Sailing Down the Highway, Distracted by A Good Book

Sailing Down the Highway, Distracted by A Good Book

Sailing along highway 20 in rural Mississippi, I thought the gas gauge read a tad more than half full when I glanced at it – but who can study a gauge at 80 70 mph?

I told Doug, he relaxed and we settled back into listening to the CD recording of All the Light We Cannot See. Exits to gas stations zipped by . . . and then, maybe an hour and a half later, I glanced at the gauge as another exit to gas was in the rearview mirror.

I had read it wrong!


The Gauge Wasn’t This Hard to Read

Holy smoke – what I thought was the halfway marker had been the quarter marker and we were now a hair’s breath off empty! I just couldn’t see either one of us trekking along a highway lugging a five-gallon can . . .

Panic . . . I took the next exit, and as I made a sharp left to head in the direction of relief, a blinking red light illumined the gas gauge. Doug assured me this was not yet disaster; only the proof that we had some gas splashing around the tank.

It’s startling how close we might have come to a reality neither one of us would have enjoyed. Unexpected realities, though, crash through the best of plans, and most careful of preparations. You kneel one night and say your prayers, and you think you know what trouble is; the next night, you realize you had no idea what trouble is. What a difference twenty-four hours makes – leaving aside the inundation of local and world news1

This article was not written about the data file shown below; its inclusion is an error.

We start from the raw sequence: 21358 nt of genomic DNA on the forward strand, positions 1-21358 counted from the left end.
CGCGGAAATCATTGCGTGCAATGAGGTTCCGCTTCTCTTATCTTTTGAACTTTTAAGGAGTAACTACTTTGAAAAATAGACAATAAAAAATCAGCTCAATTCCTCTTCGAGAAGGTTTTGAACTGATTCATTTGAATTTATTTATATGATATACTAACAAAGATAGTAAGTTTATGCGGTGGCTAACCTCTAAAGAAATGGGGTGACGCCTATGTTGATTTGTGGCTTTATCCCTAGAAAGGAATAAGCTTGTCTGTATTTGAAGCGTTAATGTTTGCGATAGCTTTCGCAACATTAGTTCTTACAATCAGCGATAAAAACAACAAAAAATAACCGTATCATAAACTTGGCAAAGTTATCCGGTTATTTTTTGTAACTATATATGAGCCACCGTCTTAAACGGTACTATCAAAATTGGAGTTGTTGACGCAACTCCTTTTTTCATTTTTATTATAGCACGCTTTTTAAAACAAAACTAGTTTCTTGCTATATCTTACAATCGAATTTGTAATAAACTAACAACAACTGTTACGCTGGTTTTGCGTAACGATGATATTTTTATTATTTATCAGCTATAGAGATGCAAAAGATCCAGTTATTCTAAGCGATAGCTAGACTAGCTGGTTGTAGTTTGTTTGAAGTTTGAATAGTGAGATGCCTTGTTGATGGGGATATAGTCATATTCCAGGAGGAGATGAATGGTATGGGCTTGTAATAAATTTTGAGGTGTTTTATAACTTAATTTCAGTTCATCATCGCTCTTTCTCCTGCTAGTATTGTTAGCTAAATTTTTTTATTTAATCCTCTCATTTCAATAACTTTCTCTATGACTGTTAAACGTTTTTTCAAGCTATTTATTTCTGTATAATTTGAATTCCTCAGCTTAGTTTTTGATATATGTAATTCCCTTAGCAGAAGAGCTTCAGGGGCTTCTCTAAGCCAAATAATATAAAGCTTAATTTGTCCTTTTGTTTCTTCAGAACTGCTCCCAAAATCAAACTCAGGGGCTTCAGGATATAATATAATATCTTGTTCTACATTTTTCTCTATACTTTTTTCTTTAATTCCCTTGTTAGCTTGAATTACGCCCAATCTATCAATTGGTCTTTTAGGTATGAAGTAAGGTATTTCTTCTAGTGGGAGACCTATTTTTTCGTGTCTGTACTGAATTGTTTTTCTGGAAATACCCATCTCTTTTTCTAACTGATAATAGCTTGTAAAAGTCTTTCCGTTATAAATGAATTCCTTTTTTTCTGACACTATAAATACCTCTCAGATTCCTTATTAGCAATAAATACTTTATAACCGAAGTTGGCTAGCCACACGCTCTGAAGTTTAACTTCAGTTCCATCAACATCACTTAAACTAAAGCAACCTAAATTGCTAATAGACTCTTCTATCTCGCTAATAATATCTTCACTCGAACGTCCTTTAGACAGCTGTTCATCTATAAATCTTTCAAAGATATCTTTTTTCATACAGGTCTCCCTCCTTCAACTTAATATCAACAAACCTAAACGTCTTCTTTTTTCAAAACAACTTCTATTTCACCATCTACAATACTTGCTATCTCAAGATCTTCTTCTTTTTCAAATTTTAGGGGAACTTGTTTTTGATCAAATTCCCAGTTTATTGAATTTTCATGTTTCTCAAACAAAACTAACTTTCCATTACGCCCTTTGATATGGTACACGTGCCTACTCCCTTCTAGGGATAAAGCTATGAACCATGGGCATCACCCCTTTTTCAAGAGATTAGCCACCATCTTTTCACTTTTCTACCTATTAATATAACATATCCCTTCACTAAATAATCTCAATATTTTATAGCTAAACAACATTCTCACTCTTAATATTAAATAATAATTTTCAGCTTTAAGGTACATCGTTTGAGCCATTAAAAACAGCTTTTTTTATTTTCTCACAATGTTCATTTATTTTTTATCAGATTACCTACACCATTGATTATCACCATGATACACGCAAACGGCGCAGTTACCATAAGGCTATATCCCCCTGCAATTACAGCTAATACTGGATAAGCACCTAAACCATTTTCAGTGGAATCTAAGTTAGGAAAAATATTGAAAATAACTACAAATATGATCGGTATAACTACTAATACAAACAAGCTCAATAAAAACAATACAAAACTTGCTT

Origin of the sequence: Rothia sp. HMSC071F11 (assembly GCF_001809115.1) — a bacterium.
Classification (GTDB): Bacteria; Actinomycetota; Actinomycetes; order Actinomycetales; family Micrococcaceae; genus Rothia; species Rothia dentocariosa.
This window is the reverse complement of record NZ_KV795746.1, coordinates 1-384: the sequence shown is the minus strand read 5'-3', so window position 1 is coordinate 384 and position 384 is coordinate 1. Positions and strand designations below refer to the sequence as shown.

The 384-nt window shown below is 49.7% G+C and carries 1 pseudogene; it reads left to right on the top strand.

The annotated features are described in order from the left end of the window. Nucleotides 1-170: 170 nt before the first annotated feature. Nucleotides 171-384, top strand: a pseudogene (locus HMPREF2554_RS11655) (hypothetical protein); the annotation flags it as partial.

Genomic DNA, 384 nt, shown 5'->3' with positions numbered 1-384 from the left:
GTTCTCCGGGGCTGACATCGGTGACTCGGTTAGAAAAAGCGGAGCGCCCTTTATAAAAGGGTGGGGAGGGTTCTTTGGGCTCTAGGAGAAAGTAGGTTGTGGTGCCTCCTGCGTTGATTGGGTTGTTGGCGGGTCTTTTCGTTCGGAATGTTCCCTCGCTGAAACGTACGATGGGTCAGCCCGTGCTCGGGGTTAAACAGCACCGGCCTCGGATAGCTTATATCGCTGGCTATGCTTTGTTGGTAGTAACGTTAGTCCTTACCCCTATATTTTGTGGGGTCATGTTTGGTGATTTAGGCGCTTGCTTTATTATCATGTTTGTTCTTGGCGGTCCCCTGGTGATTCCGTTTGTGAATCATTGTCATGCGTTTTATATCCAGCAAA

I try never to go beyond the quarter low mark on the gauge – Doug said never believe the conventional wisdom that says: there are always a couple of gallons sloshing around even when the gauge says empty. But this was a flat out blunder!

Our blunders mostly come from letting our wishes interpret our duties. ~Author Unknown


I was too occupied listening to a good yarn that held our attention for a thousand or more miles to assess correctly what was plainly in front of me – not unlike many of the book’s characters whose wishes affected the choices they made against a backdrop of war’s brutality, and humanity’s weaknesses.

I am grateful something or some One made me glance down at the gas gauge at just the right moment – and the experience made me wonder about the engaging daily distractions this crazy wonderful life presents me – when what I wish for makes me inattentive to my duty?

“Time is a slippery thing: lose hold of it once, and its string might sail out of your hands forever.”  ― Anthony Doerr, All the Light We Cannot See

Hoping we each read our gas gauges aright this day, in our cars and in our hearts, then stop now and refill on:

. . . things like affection for others, exuberance about life, serenity. We develop a willingness to stick with things, a sense of compassion in the heart, and a conviction that a basic holiness permeates things and people. We find ourselves involved in loyal commitments, not needing to force our way in life, able to marshal and direct our energies wisely. ~ Galatians 5:23-24 The Message


1 Romans 8:26 – written five years ago when I thought some troubles couldn’t get worse . . . they did. But God never diminished.


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